The in Distributed Software Development projects to

growing trends as today’s software business are Agile and Distributed Software
Developments (Global Software Development) that requires development of quality
product at cheaper price. Many agile teams focus on distributed development.

last two decades, software development has evolved from being concentrated at a
single site to being geographically distributed across the globe and hence,
characterized as Distributed Software Development (DSD) 1. With the help of
DSD, organizations increase time-zone efficiency, influence a large skill group,
develop software nearer to the customer’s requirements and utilize low labor
cost in certain parts of the world 2. Distributed Software development (DSD)
is a general term to represent software development with dispersed teams.

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organizations are working under tight time and cost constraints and the
development of software occurs in highly unpredictable environment due to the
changes in the product requirement, business and market needs. Agile
methodology is able to deliver products that satisfy customer needs and is
faster than the traditional approach, thus many organizations are adopting it
today for Software Production 3. There is an increasing interest in applying
agile practices in Distributed Software Development projects to leverage the
combined advantage of both the approaches 4.

One of the 12 principles of Agile Manifesto (proposed
by Kent Beck) is:

“The best form of communication is face to face communication or

It means that the team will be able to give the best result if the “Agile
Software Development ” takes place in the environment where teams are

Collocation is defined as “the
physical closeness of the various individuals, teams, functional areas, and
organizational subunits involved in the development of a particular product or
process” (Rafii, 1995), p.78).

Agile teams collocate their team members
in a single room known as a “team room” in order to further improve
productivity and collaboration.

“Putting an entire project team in one room for the
duration of the project”
is known as radical collocation.
(Teasley, Covi, Krishnan and Olson, 2000, p.339). 

In response to the communication
difficulties, such as the time wasted on communication in distributed
environments and the usual communication breakdowns that occur on projects,
this strategy was developed. (Teasleyet
al, 2000).

 In World War II, the concept of war room came
into picture, during which major leaders had “special rooms equipped with
key maps and other information as well as the key figures at hand” wherein they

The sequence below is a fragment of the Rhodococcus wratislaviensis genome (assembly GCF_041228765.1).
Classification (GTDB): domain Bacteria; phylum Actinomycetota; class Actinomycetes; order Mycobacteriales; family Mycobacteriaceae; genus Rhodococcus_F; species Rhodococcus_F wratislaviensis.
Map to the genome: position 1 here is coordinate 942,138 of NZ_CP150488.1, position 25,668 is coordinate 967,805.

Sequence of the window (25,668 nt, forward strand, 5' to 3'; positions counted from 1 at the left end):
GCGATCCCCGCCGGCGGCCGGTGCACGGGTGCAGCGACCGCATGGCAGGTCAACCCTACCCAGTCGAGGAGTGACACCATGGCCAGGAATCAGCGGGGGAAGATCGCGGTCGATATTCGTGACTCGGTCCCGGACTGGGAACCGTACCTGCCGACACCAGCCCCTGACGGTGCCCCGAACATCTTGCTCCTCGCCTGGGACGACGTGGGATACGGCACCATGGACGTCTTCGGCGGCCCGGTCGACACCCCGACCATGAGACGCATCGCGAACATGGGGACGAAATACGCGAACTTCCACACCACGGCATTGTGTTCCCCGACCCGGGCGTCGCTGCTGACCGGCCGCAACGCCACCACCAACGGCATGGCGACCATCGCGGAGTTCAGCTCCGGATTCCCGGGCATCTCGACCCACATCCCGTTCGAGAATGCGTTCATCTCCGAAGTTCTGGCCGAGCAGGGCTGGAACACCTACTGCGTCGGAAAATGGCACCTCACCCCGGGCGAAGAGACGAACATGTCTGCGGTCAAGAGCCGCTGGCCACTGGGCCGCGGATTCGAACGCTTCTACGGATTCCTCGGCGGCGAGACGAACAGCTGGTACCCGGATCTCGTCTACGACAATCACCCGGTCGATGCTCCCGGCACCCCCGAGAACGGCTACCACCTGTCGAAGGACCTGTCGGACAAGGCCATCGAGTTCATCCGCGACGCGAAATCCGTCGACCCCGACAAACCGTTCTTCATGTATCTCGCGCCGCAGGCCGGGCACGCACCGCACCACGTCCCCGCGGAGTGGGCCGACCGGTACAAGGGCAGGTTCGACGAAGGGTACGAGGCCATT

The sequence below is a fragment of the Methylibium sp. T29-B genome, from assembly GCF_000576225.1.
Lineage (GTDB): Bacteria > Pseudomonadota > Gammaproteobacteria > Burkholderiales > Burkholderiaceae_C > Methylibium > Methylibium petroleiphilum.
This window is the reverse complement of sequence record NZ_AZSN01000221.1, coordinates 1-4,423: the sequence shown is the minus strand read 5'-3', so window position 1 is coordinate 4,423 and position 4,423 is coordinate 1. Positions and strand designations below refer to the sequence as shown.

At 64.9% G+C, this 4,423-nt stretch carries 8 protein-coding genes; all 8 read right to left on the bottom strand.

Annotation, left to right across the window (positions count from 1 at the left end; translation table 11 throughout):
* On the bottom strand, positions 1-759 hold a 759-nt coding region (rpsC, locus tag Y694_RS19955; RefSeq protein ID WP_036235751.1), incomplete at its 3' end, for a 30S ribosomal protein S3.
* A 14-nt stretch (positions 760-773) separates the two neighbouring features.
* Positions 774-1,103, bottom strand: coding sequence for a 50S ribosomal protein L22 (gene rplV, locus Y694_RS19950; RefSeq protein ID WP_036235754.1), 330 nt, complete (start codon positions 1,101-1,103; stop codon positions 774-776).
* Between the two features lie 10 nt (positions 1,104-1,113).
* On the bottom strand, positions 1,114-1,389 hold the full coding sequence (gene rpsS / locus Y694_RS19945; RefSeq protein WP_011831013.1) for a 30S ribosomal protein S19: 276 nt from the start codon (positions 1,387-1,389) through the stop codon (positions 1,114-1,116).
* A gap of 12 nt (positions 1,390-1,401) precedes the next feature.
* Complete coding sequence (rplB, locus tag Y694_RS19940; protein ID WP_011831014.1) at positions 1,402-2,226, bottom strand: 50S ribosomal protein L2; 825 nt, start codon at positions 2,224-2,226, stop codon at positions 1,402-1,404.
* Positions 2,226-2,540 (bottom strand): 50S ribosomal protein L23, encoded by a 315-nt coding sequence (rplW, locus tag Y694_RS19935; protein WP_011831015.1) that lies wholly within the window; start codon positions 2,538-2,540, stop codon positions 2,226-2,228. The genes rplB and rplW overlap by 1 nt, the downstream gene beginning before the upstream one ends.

would meet and discuss their strategies (Teasley
et al, 2000, p. 671).

Agile when combined with Distributed Software Development also brings
some new challenges and associated risks and makes the software development
process more complicated 5. Distributed Software Development and agile work
on different principles, which makes the distributed agile projects difficult
to manage. Distributed Software Development requires formal communication
amongst the geographically distributed team members while agile is based on
informal communication with co-located teams working in close collaboration.
The best agile practices including teamwork, face to face communication, self
organizing teams, retrospectives, showcases become more demanding in the
distributed mode.

It is assumed by most of the agile methodologies (e.g. scrum, Xp) that
the team is located in a single room. Unfortunately, this principle does not
fit in the real scenario where agile teams are also distributed across the
geographical locations. A survey conducted by VersionOne, states that
organizations are constantly scaling agile beyond single team and single
project 6. Thus there is a need to extend the agile practices to distributed
software development.

 “Greater is the level of
geographic distribution, greater is the risk due to communication and
coordination challenges, resulting in lower success rate” is the result of the
recent survey by Scott Ambler on scaling agile 7. Another survey result shows
that 60% of co-located agile projects are successful, while roughly 25% can be
considered as failed projects. On the other hand, although, more than 50%
distributed agile projects have been successful, but 50% of them have failed
too 8.